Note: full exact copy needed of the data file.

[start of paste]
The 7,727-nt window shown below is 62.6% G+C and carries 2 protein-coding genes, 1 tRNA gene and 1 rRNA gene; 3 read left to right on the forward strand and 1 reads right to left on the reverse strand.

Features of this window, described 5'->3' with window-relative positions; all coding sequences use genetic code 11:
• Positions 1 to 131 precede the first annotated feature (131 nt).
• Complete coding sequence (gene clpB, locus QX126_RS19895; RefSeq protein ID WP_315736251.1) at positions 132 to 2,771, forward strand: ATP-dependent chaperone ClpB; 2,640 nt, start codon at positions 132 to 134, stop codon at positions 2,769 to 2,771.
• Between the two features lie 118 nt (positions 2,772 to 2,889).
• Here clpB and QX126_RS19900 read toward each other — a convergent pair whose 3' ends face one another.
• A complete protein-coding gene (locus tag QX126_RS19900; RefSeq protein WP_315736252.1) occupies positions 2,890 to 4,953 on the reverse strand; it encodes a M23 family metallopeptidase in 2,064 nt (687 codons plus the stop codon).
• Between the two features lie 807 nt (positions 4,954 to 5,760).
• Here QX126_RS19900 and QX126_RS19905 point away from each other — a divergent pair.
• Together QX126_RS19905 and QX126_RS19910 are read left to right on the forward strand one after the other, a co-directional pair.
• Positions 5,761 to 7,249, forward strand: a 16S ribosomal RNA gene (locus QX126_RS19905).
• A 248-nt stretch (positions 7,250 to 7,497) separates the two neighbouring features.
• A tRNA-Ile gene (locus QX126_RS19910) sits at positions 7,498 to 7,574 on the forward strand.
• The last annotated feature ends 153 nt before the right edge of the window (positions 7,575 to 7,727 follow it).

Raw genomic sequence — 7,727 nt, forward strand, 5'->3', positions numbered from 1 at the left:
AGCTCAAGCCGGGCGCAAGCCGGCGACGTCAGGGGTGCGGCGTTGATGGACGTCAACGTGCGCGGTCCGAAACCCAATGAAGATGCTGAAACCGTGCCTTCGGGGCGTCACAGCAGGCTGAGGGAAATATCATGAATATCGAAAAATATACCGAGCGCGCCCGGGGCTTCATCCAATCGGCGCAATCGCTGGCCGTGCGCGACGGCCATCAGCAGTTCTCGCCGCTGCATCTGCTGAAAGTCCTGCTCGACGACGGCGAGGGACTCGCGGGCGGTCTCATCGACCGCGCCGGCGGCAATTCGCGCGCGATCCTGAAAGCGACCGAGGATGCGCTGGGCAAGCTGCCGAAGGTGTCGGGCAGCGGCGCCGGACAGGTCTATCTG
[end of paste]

The 7,727-nt window shown below is 62.6% G+C and carries 2 protein-coding genes, 1 tRNA gene and 1 rRNA gene; 3 read left to right on the forward strand and 1 reads right to left on the reverse strand.

Features of this window, described 5'->3' with window-relative positions; all coding sequences use genetic code 11:
• Positions 1 to 131 precede the first annotated feature (131 nt).
• Complete coding sequence (gene clpB, locus QX126_RS19895; RefSeq protein ID WP_315736251.1) at positions 132 to 2,771, forward strand: ATP-dependent chaperone ClpB; 2,640 nt, start codon at positions 132 to 134, stop codon at positions 2,769 to 2,771.
• Between the two features lie 118 nt (positions 2,772 to 2,889).
• Here clpB and QX126_RS19900 read toward each other — a convergent pair whose 3' ends face one another.
• A complete protein-coding gene (locus tag QX126_RS19900; RefSeq protein WP_315736252.1) occupies positions 2,890 to 4,953 on the reverse strand; it encodes a M23 family metallopeptidase in 2,064 nt (687 codons plus the stop codon).
• Between the two features lie 807 nt (positions 4,954 to 5,760).
• Here QX126_RS19900 and QX126_RS19905 point away from each other — a divergent pair.
• Together QX126_RS19905 and QX126_RS19910 are read left to right on the forward strand one after the other, a co-directional pair.
• Positions 5,761 to 7,249, forward strand: a 16S ribosomal RNA gene (locus QX126_RS19905).
• A 248-nt stretch (positions 7,250 to 7,497) separates the two neighbouring features.
• A tRNA-Ile gene (locus QX126_RS19910) sits at positions 7,498 to 7,574 on the forward strand.
• The last annotated feature ends 153 nt before the right edge of the window (positions 7,575 to 7,727 follow it).

Raw genomic sequence — 7,727 nt, forward strand, 5'->3', positions numbered from 1 at the left:
AGCTCAAGCCGGGCGCAAGCCGGCGACGTCAGGGGTGCGGCGTTGATGGACGTCAACGTGCGCGGTCCGAAACCCAATGAAGATGCTGAAACCGTGCCTTCGGGGCGTCACAGCAGGCTGAGGGAAATATCATGAATATCGAAAAATATACCGAGCGCGCCCGGGGCTTCATCCAATCGGCGCAATCGCTGGCCGTGCGCGACGGCCATCAGCAGTTCTCGCCGCTGCATCTGCTGAAAGTCCTGCTCGACGACGGCGAGGGACTCGCGGGCGGTCTCATCGACCGCGCCGGCGGCAATTCGCGCGCGATCCTGAAAGCGACCGAGGATGCGCTGGGCAAGCTGCCGAAGGTGTCGGGCAGCGGCGCCGGACAGGTCTATCTG